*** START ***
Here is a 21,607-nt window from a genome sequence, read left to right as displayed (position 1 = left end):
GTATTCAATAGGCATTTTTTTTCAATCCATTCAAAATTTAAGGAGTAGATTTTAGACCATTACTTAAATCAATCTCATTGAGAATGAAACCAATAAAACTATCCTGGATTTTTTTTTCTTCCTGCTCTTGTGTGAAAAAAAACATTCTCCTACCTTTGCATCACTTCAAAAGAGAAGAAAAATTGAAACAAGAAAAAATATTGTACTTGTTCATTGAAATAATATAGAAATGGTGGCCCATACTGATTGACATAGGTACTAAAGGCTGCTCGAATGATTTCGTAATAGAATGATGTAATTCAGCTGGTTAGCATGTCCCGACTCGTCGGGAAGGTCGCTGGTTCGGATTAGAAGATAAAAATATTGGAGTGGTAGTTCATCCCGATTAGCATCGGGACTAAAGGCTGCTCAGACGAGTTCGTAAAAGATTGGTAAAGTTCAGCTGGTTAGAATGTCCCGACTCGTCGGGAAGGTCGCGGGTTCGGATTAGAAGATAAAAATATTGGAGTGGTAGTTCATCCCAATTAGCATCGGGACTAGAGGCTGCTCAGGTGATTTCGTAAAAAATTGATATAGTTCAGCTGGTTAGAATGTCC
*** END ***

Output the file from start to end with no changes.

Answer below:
Here is a 21,607-nt window from a genome sequence, read left to right as displayed (position 1 = left end):
GTATTCAATAGGCATTTTTTTTCAATCCATTCAAAATTTAAGGAGTAGATTTTAGACCATTACTTAAATCAATCTCATTGAGAATGAAACCAATAAAACTATCCTGGATTTTTTTTTCTTCCTGCTCTTGTGTGAAAAAAAACATTCTCCTACCTTTGCATCACTTCAAAAGAGAAGAAAAATTGAAACAAGAAAAAATATTGTACTTGTTCATTGAAATAATATAGAAATGGTGGCCCATACTGATTGACATAGGTACTAAAGGCTGCTCGAATGATTTCGTAATAGAATGATGTAATTCAGCTGGTTAGCATGTCCCGACTCGTCGGGAAGGTCGCTGGTTCGGATTAGAAGATAAAAATATTGGAGTGGTAGTTCATCCCGATTAGCATCGGGACTAAAGGCTGCTCAGACGAGTTCGTAAAAGATTGGTAAAGTTCAGCTGGTTAGAATGTCCCGACTCGTCGGGAAGGTCGCGGGTTCGGATTAGAAGATAAAAATATTGGAGTGGTAGTTCATCCCAATTAGCATCGGGACTAGAGGCTGCTCAGGTGATTTCGTAAAAAATTGATATAGTTCAGCTGGTTAGAATGTCC